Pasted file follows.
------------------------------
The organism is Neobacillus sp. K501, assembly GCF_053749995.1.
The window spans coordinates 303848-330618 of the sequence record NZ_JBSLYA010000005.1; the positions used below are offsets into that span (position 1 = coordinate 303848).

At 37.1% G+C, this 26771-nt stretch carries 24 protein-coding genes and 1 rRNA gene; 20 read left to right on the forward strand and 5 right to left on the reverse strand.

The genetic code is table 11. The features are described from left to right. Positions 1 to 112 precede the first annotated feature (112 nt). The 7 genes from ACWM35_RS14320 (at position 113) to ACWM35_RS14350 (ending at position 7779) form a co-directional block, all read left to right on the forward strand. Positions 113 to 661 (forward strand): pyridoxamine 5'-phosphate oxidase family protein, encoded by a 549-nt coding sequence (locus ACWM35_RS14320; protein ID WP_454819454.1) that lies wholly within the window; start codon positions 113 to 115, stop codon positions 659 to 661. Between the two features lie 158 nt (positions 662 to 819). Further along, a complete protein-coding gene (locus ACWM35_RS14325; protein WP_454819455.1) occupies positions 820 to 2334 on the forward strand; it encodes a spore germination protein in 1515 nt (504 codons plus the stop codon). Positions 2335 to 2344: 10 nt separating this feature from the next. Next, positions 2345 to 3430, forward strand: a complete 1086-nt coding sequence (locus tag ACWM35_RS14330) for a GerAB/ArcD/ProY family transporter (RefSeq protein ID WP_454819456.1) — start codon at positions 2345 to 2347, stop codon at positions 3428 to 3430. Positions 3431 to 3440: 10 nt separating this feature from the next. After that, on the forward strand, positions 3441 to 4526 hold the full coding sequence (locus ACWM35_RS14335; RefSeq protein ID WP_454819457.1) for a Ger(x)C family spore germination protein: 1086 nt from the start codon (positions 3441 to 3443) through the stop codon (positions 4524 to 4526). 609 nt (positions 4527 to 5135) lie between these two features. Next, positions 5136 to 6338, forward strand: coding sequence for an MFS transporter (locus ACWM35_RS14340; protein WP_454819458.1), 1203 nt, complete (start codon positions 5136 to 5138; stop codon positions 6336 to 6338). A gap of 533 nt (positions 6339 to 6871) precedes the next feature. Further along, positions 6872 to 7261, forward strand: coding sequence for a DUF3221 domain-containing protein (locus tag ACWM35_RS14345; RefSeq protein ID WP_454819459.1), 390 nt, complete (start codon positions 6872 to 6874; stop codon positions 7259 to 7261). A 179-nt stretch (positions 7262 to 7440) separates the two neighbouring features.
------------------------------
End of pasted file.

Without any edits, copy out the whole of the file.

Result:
The organism is Neobacillus sp. K501, assembly GCF_053749995.1.
The window spans coordinates 303848-330618 of the sequence record NZ_JBSLYA010000005.1; the positions used below are offsets into that span (position 1 = coordinate 303848).

At 37.1% G+C, this 26771-nt stretch carries 24 protein-coding genes and 1 rRNA gene; 20 read left to right on the forward strand and 5 right to left on the reverse strand.

The genetic code is table 11. The features are described from left to right. Positions 1 to 112 precede the first annotated feature (112 nt). The 7 genes from ACWM35_RS14320 (at position 113) to ACWM35_RS14350 (ending at position 7779) form a co-directional block, all read left to right on the forward strand. Positions 113 to 661 (forward strand): pyridoxamine 5'-phosphate oxidase family protein, encoded by a 549-nt coding sequence (locus ACWM35_RS14320; protein ID WP_454819454.1) that lies wholly within the window; start codon positions 113 to 115, stop codon positions 659 to 661. Between the two features lie 158 nt (positions 662 to 819). Further along, a complete protein-coding gene (locus ACWM35_RS14325; protein WP_454819455.1) occupies positions 820 to 2334 on the forward strand; it encodes a spore germination protein in 1515 nt (504 codons plus the stop codon). Positions 2335 to 2344: 10 nt separating this feature from the next. Next, positions 2345 to 3430, forward strand: a complete 1086-nt coding sequence (locus tag ACWM35_RS14330) for a GerAB/ArcD/ProY family transporter (RefSeq protein ID WP_454819456.1) — start codon at positions 2345 to 2347, stop codon at positions 3428 to 3430. Positions 3431 to 3440: 10 nt separating this feature from the next. After that, on the forward strand, positions 3441 to 4526 hold the full coding sequence (locus ACWM35_RS14335; RefSeq protein ID WP_454819457.1) for a Ger(x)C family spore germination protein: 1086 nt from the start codon (positions 3441 to 3443) through the stop codon (positions 4524 to 4526). 609 nt (positions 4527 to 5135) lie between these two features. Next, positions 5136 to 6338, forward strand: coding sequence for an MFS transporter (locus ACWM35_RS14340; protein WP_454819458.1), 1203 nt, complete (start codon positions 5136 to 5138; stop codon positions 6336 to 6338). A gap of 533 nt (positions 6339 to 6871) precedes the next feature. Further along, positions 6872 to 7261, forward strand: coding sequence for a DUF3221 domain-containing protein (locus tag ACWM35_RS14345; RefSeq protein ID WP_454819459.1), 390 nt, complete (start codon positions 6872 to 6874; stop codon positions 7259 to 7261). A 179-nt stretch (positions 7262 to 7440) separates the two neighbouring features.